Joakim Riikonen, PhD, has been selected as the Primus Doctor, and Harri Makkonen, MD, as the Ultimus Doctor of the doctoral conferment ceremony of the University of Eastern Finland to be held at the Kuopio Campus on 5 June.
The conferment ceremony will witness the conferring of 146 doctorates upon persons who have defended their doctoral thesis at the University of Eastern Finland or at the University of Kuopio. From among the promovendi, the Doctors' Committee traditionally selects a Primus/Prima and an Ultimus/Ultima Doctor. These persons have written an outstanding doctoral thesis and they enjoy a specific honorary status in the conferment ceremony. The Primus Doctor is the first promovendi upon whom a doctorate is conferred in the ceremony. The Primus Doctor also answers a question posed by a professor in his or her discipline and thus, as a representative of the promovendi, demonstrates their learnedness. The Ultimus Doctor, on the other hand, is the last promovendi upon whom a doctorate is conferred in the ceremony. The Ultimus Doctor gives a response to an address given to the newly conferred doctors in the banquet and ball.
Primus Doctor Joakim Riikonen (born 1981) completed his PhD at the Faculty of Science and Forestry in 2012. His doctoral thesis focused on the use of nanoporous materials as drug carriers. By loading drugs inside nanoporous carriers, it is possible to obtain significantly higher drug concentrations than by using traditional drugs. In addition to an outstanding doctoral thesis, the Doctors' Committee also regarded as Riikonen's merits his impressive performance in the public defence of the thesis. The opponent, Honorary Professor Leigh Canham of the University of Birmingham, deemed the public defence as one of the best in his career. According to the Doctors' Committee, basic research focusing on the problems of drug therapy at the interface of semiconducting materials and drug research combines the key strengths of the Kuopio Campus. Riikonen continues his work as a postdoctoral researcher at the University of Eastern Finland.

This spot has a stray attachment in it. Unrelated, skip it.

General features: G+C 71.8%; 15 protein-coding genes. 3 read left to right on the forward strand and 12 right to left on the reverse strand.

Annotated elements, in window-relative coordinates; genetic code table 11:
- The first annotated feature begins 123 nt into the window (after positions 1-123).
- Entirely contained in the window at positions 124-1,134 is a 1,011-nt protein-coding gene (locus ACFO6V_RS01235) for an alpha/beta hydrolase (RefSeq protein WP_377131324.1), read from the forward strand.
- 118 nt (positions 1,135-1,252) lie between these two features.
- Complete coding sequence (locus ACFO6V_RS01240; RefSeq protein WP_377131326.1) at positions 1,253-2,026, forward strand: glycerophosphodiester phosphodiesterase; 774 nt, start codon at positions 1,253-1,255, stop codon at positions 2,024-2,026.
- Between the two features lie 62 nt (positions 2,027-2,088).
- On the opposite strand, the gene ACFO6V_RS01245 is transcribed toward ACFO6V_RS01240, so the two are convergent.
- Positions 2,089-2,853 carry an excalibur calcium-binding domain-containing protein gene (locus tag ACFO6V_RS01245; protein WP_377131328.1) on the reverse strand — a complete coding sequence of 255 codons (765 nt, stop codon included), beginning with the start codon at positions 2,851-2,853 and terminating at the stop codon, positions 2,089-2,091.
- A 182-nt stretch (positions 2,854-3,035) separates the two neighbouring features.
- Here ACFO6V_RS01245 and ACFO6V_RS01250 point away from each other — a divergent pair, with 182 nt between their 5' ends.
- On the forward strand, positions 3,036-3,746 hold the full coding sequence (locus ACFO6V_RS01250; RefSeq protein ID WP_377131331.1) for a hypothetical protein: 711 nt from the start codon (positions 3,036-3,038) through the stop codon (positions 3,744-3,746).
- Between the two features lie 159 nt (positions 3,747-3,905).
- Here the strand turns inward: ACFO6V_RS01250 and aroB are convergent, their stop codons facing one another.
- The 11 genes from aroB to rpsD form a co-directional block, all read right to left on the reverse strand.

Ultimus Doctor Harri Makkonen (born 1981) completed his MD at the Faculty of Health Sciences in 2010. His doctoral thesis focused on the effects of androgen on prostate cancer cells. A new antiandrogen proved more potent than old-generation drugs in inhibiting the binding of androgen receptor on chromatin, and elevated androgen receptor levels did not weaken its effect as much as the effect of old-generation drugs. Although the role of androgen in prostate cancer is well-documented, Makkonen's doctoral thesis provided significant additional information on the genetic regulatory mechanisms of prostate cancer. In the conclusion section of the thesis, he showed that he has an exceptionally profound understanding of the topic. Today, Makkonen works as a physician and team leader in the Kuopio Health Centre.